|Hudson Health Plan Receives Grant To Evaluate Physician P4P Incentives
Hudson Health Plan has received a $197,000 grant from
the Robert Wood Johnson Foundation (RWJF) to measure the effectiveness
of pay-for-performance (P4P) incentives to physicians in reducing
disparities in diabetes care for racial and ethnic minorities.
The grant, awarded as part of RWJF’s national
program, "Finding Answers: Disparities Research for Change," will help
fund a study to evaluate whether incentive bonuses can guide physician
behavior and improve the quality of care for minority patients.
Minority group members account for approximately 75
percent of the 77,000 individuals enrolled in Hudson Health Plan, a
not-for-profit managed care organization providing free and low-cost
public insurance in New York state’s lower Hudson Valley.
"We are delighted to receive a grant from Robert Wood
Johnson Foundation," said Georganne Chapin, president and CEO, Hudson
Health Plan. "It is significant that we, a relatively small health plan
serving low-income people, have been recognized by such a distinguished
She stressed the far-reaching consequences of the
project, saying, "All of the research shows that there are healthcare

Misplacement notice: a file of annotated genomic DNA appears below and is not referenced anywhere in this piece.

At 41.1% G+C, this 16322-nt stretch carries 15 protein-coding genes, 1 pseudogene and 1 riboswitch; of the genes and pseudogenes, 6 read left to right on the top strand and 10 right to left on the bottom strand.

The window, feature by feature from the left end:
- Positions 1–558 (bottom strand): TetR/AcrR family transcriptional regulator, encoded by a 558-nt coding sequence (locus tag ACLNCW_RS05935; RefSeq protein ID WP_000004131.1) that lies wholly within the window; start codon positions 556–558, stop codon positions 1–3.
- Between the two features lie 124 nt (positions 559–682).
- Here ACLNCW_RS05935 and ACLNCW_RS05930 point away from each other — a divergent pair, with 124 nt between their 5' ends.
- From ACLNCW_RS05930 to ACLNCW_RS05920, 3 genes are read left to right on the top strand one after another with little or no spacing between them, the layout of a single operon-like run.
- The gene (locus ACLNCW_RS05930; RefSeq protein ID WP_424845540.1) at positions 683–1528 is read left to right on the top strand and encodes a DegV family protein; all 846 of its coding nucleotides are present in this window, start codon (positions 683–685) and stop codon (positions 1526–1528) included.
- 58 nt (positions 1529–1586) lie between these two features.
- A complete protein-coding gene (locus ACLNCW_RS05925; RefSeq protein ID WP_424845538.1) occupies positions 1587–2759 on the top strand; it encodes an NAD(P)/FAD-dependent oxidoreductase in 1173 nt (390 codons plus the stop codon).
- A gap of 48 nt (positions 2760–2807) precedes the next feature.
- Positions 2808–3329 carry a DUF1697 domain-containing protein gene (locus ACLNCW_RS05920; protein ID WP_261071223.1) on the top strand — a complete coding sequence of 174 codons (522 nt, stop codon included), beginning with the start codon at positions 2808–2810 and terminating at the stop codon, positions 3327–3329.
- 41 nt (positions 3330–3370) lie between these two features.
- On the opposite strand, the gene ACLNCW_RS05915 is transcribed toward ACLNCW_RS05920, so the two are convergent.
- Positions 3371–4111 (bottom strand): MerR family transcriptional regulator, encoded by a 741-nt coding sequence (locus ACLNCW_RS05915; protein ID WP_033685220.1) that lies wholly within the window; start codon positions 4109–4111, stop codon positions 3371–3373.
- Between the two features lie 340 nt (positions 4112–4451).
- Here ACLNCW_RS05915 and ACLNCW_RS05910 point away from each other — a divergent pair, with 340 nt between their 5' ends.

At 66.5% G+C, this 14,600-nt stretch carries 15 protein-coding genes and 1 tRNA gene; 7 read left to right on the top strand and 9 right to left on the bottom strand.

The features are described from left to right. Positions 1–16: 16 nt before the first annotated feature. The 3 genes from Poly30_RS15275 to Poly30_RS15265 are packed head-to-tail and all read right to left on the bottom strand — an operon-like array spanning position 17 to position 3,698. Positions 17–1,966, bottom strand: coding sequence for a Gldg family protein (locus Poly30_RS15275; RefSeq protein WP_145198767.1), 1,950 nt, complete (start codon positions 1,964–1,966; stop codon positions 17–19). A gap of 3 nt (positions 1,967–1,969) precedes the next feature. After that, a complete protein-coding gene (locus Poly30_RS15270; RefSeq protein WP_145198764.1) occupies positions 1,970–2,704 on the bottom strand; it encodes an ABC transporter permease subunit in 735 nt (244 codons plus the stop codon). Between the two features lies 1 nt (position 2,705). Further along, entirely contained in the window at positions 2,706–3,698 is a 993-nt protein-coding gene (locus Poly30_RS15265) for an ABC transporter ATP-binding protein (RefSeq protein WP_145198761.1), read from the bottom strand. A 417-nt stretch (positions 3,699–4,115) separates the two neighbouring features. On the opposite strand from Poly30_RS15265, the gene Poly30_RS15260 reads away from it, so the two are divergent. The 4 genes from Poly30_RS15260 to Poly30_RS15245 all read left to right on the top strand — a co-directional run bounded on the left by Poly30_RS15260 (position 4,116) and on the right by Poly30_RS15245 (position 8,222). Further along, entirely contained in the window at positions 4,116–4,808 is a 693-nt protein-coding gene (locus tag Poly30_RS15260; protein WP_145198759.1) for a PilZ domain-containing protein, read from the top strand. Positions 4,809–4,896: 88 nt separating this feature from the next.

disparities by income, race and ethnicity. While we endeavor to serve
all of our members equally, we want to fully understand what
interventions and best practices will help reduce these disparities."
The grant was given to conduct an evaluation of Hudson
Health Plan’s existing diabetes P4P program, "Supporting
Excellence: Rewarding Quality Diabetes Management." The project will
gather clinical and claims data for approximately 1,700 Hudson Health
Plan members with diabetes, 18 years and older, and evaluate whether
providing physicians with patient- specific actionable information,
coupled with incentive bonuses, spurs physicians to consistently
deliver high-quality care.
The project will also track these members’
hospitalization rates and emergency room visits to quantify whether
quality care reduces utilization rates.
Research results are expected to be available in late
2009. Initial validation, sorting and analysis of the data of Hudson
Health Plan members with diabetes will be conducted at the plan. The
plan will remove the patients’ names from the data set and send
it to Meredith Rosenthal, associate professor of health economics and
policy, department of health policy and management at the Harvard
School of Public Health, who will conduct the formal evaluation of the
Address: Hudson HealthPlan, 303 South Broadway, Suite 321, Tarrytown, NY 10591; (800) 399-4557, www.hudsonhealthplan.org.